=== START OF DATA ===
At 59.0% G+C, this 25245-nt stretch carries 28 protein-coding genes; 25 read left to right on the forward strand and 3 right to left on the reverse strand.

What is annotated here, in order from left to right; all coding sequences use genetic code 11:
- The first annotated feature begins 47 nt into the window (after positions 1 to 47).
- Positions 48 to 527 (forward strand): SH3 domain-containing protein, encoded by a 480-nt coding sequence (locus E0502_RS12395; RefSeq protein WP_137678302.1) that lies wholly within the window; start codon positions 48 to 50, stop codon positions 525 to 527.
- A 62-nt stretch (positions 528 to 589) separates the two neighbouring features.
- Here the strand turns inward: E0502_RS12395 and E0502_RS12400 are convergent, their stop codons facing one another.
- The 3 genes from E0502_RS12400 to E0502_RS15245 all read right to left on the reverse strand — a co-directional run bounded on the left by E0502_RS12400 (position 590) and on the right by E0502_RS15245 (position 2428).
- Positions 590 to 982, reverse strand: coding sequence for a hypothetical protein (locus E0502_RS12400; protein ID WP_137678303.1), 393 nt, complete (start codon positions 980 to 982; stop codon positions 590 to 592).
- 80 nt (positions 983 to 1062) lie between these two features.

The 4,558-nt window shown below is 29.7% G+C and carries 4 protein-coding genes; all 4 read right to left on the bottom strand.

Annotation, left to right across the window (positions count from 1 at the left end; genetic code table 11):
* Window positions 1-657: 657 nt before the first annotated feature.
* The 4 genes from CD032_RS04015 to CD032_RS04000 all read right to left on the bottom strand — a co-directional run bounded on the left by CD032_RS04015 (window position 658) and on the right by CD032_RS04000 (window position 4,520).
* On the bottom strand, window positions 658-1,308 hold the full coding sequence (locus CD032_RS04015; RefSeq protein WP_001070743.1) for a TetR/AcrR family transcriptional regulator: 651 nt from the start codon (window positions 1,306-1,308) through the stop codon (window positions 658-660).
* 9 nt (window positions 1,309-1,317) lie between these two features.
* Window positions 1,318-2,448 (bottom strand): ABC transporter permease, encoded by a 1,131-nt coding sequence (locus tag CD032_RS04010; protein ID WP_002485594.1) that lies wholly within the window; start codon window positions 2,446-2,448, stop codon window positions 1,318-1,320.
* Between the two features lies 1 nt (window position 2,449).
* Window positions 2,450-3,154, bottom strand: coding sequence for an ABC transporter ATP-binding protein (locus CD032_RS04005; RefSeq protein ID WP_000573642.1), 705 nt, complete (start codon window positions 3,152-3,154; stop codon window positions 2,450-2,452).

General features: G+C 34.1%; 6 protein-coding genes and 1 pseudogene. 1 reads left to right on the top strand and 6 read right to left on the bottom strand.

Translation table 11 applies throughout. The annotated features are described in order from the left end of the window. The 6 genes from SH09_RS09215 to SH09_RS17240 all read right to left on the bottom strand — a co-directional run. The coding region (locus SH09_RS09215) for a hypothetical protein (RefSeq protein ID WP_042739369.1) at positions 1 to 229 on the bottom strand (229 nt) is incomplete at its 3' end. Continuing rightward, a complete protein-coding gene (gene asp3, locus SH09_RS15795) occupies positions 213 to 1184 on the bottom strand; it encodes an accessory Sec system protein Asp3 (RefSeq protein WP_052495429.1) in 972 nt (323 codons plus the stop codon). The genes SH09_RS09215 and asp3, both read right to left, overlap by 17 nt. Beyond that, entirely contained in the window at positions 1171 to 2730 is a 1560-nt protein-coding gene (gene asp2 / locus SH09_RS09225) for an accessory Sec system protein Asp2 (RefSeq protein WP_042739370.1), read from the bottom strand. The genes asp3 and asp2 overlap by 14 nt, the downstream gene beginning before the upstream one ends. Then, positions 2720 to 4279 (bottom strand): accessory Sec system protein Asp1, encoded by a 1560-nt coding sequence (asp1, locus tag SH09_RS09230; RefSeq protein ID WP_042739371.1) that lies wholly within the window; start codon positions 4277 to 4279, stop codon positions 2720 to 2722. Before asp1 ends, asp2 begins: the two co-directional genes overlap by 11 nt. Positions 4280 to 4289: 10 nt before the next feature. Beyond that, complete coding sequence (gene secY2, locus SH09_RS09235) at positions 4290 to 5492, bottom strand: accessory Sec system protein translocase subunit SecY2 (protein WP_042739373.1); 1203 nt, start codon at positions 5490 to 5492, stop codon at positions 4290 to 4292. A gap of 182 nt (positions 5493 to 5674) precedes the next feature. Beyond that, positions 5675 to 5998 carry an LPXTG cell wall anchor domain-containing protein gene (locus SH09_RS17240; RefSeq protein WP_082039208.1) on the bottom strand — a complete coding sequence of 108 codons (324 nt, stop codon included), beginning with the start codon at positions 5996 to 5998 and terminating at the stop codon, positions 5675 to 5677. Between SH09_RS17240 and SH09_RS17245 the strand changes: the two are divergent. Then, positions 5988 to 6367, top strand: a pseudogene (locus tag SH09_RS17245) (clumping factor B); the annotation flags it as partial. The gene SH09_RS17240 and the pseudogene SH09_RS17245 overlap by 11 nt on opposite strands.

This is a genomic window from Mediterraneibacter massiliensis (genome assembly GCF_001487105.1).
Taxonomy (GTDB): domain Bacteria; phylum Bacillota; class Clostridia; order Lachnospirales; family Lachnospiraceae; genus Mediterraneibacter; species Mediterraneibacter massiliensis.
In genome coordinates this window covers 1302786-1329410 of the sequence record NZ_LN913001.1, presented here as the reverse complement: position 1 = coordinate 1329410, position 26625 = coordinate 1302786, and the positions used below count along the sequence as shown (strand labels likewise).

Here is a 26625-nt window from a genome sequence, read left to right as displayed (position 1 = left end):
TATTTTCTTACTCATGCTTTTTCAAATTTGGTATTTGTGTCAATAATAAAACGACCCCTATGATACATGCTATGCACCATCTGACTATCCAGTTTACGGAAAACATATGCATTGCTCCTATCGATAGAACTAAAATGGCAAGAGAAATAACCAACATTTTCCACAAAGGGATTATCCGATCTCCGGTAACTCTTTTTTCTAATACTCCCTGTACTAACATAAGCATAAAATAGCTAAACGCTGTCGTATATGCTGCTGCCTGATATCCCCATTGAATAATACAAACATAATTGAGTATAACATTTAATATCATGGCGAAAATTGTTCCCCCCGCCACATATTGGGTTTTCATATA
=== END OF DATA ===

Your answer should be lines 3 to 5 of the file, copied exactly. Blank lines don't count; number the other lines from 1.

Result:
- The first annotated feature begins 47 nt into the window (after positions 1 to 47).
- Positions 48 to 527 (forward strand): SH3 domain-containing protein, encoded by a 480-nt coding sequence (locus E0502_RS12395; RefSeq protein WP_137678302.1) that lies wholly within the window; start codon positions 48 to 50, stop codon positions 525 to 527.
- A 62-nt stretch (positions 528 to 589) separates the two neighbouring features.